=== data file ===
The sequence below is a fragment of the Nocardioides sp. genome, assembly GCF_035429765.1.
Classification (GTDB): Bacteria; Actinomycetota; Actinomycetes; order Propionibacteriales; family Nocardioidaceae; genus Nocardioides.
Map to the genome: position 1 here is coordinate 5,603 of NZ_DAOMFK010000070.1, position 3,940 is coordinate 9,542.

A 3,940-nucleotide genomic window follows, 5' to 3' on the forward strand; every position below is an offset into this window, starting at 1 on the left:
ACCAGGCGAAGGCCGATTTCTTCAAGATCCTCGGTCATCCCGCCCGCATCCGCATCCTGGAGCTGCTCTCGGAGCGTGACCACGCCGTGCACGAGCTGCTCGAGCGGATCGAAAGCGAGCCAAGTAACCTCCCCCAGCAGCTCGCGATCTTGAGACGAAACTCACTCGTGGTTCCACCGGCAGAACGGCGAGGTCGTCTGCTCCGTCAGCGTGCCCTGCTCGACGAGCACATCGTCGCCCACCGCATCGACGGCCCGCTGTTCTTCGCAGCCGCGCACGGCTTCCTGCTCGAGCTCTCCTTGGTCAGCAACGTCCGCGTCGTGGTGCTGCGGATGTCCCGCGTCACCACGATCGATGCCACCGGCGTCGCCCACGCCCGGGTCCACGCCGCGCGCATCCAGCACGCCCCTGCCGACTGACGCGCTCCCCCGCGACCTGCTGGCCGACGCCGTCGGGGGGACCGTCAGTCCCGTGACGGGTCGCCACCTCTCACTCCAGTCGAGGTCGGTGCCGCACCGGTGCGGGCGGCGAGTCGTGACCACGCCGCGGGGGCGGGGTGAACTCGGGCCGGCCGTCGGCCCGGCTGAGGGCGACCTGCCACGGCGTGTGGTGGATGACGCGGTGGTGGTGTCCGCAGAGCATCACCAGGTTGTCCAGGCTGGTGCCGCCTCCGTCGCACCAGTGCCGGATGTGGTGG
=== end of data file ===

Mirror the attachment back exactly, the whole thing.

The sequence below is a fragment of the Nocardioides sp. genome, assembly GCF_035429765.1.
Classification (GTDB): Bacteria; Actinomycetota; Actinomycetes; order Propionibacteriales; family Nocardioidaceae; genus Nocardioides.
Map to the genome: position 1 here is coordinate 5,603 of NZ_DAOMFK010000070.1, position 3,940 is coordinate 9,542.

A 3,940-nucleotide genomic window follows, 5' to 3' on the forward strand; every position below is an offset into this window, starting at 1 on the left:
ACCAGGCGAAGGCCGATTTCTTCAAGATCCTCGGTCATCCCGCCCGCATCCGCATCCTGGAGCTGCTCTCGGAGCGTGACCACGCCGTGCACGAGCTGCTCGAGCGGATCGAAAGCGAGCCAAGTAACCTCCCCCAGCAGCTCGCGATCTTGAGACGAAACTCACTCGTGGTTCCACCGGCAGAACGGCGAGGTCGTCTGCTCCGTCAGCGTGCCCTGCTCGACGAGCACATCGTCGCCCACCGCATCGACGGCCCGCTGTTCTTCGCAGCCGCGCACGGCTTCCTGCTCGAGCTCTCCTTGGTCAGCAACGTCCGCGTCGTGGTGCTGCGGATGTCCCGCGTCACCACGATCGATGCCACCGGCGTCGCCCACGCCCGGGTCCACGCCGCGCGCATCCAGCACGCCCCTGCCGACTGACGCGCTCCCCCGCGACCTGCTGGCCGACGCCGTCGGGGGGACCGTCAGTCCCGTGACGGGTCGCCACCTCTCACTCCAGTCGAGGTCGGTGCCGCACCGGTGCGGGCGGCGAGTCGTGACCACGCCGCGGGGGCGGGGTGAACTCGGGCCGGCCGTCGGCCCGGCTGAGGGCGACCTGCCACGGCGTGTGGTGGATGACGCGGTGGTGGTGTCCGCAGAGCATCACCAGGTTGTCCAGGCTGGTGCCGCCTCCGTCGCACCAGTGCCGGATGTGGTGG